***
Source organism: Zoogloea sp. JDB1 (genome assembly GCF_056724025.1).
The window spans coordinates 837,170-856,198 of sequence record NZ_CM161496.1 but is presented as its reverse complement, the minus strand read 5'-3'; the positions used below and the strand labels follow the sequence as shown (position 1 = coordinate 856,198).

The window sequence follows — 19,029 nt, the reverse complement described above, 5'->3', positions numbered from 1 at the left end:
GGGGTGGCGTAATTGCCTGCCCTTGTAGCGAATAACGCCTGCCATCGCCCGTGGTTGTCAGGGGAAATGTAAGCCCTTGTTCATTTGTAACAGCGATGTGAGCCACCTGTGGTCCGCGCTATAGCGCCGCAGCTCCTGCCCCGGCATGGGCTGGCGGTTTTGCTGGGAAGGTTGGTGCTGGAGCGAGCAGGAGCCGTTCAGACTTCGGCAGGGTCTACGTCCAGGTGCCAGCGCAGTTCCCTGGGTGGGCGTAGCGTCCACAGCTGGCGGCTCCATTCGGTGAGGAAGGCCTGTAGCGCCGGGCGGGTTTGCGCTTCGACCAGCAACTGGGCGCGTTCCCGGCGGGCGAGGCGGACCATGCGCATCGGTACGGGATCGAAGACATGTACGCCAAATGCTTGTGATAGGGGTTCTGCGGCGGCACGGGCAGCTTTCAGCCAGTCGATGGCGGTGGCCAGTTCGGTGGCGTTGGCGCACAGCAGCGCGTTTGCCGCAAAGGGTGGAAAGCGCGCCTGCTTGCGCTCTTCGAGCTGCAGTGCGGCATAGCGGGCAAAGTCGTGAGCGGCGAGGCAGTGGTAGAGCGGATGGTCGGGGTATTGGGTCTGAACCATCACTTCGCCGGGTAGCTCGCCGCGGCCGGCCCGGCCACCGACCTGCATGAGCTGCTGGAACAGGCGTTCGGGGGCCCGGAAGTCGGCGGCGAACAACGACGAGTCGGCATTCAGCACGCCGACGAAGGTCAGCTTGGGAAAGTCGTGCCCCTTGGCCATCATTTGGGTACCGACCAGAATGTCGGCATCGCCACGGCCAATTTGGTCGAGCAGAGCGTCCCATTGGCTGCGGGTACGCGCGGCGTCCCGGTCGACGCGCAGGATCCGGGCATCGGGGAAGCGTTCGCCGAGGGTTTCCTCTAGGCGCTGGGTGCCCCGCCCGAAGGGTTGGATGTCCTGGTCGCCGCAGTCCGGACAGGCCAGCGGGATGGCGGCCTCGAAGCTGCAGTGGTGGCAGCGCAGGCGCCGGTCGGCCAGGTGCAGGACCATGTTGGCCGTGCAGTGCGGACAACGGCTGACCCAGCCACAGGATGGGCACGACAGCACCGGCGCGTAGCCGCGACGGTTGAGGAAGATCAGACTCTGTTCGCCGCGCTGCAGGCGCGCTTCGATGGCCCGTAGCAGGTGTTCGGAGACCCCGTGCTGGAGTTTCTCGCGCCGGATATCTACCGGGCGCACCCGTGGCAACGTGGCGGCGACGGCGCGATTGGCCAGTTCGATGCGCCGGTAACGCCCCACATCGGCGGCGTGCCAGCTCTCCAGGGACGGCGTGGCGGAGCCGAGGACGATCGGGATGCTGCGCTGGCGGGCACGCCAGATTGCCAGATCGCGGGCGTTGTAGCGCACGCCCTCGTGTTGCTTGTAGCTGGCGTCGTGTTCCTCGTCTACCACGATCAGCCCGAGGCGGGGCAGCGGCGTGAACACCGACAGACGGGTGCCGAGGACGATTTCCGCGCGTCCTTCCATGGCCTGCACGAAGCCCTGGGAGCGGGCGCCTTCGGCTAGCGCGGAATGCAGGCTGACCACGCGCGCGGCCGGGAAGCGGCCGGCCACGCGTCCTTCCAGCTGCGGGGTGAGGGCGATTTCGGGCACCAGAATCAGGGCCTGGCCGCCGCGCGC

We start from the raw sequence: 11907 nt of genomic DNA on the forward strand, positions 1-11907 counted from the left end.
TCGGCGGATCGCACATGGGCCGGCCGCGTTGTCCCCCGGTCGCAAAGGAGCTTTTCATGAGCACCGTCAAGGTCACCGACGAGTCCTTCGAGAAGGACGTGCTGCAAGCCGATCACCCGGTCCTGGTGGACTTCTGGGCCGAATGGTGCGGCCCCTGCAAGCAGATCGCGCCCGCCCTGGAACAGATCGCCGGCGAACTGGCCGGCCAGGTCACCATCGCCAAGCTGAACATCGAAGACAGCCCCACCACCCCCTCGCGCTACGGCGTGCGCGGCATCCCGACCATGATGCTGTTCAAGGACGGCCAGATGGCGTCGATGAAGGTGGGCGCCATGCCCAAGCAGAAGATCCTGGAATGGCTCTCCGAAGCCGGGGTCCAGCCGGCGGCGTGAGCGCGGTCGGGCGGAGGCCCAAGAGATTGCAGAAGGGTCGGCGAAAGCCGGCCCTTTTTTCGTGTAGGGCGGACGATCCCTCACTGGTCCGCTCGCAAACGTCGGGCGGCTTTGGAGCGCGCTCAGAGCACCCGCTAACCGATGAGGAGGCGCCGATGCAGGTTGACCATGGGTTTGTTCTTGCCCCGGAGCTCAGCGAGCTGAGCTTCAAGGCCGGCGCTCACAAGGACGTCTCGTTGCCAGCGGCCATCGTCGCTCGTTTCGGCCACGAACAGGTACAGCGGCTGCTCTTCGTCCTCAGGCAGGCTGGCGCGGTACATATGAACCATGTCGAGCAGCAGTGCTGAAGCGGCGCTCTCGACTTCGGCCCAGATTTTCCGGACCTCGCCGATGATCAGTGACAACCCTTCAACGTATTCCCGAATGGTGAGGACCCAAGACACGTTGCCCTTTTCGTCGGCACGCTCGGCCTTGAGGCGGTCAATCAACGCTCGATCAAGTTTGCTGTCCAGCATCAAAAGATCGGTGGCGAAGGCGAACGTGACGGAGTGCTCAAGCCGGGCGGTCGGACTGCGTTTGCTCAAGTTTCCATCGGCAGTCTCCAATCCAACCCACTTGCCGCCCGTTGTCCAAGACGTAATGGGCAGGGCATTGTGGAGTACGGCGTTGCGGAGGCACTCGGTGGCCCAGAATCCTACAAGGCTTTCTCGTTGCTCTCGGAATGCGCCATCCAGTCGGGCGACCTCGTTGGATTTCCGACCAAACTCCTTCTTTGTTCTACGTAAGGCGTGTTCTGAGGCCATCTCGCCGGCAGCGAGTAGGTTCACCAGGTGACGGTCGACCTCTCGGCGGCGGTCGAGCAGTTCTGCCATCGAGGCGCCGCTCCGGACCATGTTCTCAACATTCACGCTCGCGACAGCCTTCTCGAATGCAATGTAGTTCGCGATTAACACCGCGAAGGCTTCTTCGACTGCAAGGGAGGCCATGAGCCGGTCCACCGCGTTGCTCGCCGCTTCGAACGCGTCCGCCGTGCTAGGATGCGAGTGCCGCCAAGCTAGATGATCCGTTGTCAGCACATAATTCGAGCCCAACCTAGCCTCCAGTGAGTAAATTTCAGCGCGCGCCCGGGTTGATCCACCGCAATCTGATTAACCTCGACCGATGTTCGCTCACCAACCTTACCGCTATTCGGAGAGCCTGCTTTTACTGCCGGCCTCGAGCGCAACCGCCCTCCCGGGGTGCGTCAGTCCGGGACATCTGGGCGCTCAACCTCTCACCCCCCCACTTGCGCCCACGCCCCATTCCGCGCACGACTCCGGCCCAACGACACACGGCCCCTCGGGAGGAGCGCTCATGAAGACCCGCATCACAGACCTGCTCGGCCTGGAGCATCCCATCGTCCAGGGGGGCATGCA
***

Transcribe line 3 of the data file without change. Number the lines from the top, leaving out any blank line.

The window sequence follows — 19,029 nt, the reverse complement described above, 5'->3', positions numbered from 1 at the left end: